Developments After al-Bihani
Because Judge Brown’s resort to the MCA “purposeful and material support” standard for detention in al-Bihani was untethered to any notion of which civilian supporters can be detained in a traditional armed conflict, consistent with the laws of war, it was not clear what would become of that “purposeful and material support” standard—and the proposed abandonment of the laws of war as an interpretive guide—after the full court had signaled that the international-law analysis of her panel opinion was dicta. The court of appeals’ subsequent, minimal treatment of the issue has sent mixed signals.
In one case decided on February 15th of this year, Hatim v. Gates, a panel of the court of appeals remanded the case to the district court to consider, inter alia, application of the “purposeful and material support” standard articulated in al-Bihani—without any mention of the laws of war. Exactly one week later, however, a different panel remanded a case with instructions for the district court to consider whether the detainee was “permanently and exclusively engaged as a medic,” a status that would be relevant in determining detainability under Article 24 of the First Geneva Convention. Warafi v. Obama, 409 Fed. Appx. 360. Compare al-Bihani, 619 F.3d at 20-21 (Kavanaugh, J., concurring in denial of rehearing en banc) (arguing that the Geneva Conventions should not bear upon construing the AUMF’s detention authority).
Within the past month, the United States has filed two petition-stage briefs in the Supreme Court taking issue with the al-Bihani panel’s view of the relevance of the laws of war in construing the AUMF’s detention authority. In al-Bihani itself, No. 10-1383 (following remand), the U.S. told the Court that it “disagrees” with the “inapposite and inadvisable” statements in Judge Brown’s opinion, and that “[l]aw-of-war principles do properly inform the construction of the AUMF, see Hamdi v. Rumsfeld, 542 U.S. 507, 521 (2004) (plurality opinion), and thus the understanding of what actions are ‘necessary and appropriate’ for the President to undertake in waging war against al-Qaida.” The government added that “[s]ince al-Bihani, the court of appeals and the district court have consistently applied the detention standard articulated by the government, which is informed by and consistent with the laws of war,” citing Warafi as an example. The government filed a brief with a similar explanation of its views on the law of war and the AUMF just two weeks ago, in Uthman v. Obama, No. 11-413.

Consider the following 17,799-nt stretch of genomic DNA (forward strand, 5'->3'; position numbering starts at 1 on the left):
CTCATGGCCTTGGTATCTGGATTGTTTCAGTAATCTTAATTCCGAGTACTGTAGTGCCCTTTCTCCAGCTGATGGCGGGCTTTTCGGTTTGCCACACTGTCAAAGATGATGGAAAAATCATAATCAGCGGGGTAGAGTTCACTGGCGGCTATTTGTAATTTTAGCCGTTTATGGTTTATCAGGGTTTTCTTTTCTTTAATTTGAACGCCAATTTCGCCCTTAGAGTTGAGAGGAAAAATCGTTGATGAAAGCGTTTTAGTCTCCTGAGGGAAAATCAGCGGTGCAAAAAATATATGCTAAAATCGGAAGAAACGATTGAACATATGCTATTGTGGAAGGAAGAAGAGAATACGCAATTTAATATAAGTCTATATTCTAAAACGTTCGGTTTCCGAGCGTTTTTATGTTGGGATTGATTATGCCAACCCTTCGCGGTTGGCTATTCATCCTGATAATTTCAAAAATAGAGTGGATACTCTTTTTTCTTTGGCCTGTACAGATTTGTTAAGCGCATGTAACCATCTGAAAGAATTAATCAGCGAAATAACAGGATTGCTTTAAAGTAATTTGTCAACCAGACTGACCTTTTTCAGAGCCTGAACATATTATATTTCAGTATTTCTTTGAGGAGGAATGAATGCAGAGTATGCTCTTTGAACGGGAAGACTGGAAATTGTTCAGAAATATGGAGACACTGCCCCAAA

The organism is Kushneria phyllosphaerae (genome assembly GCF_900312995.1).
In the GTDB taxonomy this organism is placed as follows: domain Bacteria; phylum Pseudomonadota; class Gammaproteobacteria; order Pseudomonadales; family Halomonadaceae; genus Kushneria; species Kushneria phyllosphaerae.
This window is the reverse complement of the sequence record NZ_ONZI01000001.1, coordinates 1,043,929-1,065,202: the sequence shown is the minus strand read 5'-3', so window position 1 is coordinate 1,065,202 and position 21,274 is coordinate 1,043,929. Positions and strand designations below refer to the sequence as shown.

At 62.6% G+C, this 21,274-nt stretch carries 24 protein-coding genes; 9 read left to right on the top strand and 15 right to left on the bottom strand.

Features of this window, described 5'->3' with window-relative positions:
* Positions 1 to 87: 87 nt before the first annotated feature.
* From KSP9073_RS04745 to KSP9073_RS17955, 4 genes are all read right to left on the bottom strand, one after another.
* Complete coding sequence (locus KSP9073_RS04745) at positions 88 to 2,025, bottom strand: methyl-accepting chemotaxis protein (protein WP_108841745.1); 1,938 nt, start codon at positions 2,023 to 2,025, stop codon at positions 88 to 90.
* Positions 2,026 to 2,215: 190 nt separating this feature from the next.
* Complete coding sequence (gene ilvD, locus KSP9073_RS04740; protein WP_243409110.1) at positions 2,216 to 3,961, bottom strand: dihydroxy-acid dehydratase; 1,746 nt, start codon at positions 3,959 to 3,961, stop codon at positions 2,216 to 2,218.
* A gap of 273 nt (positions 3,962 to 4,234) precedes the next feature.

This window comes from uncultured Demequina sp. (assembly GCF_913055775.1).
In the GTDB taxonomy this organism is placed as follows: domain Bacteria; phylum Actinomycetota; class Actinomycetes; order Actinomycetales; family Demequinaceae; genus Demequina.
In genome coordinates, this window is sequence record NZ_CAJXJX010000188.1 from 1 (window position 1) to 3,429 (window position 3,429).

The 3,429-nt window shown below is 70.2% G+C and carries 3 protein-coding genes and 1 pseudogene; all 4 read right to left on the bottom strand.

How Does Subtitle D of the NDAA Deal with the Law-of-War Question?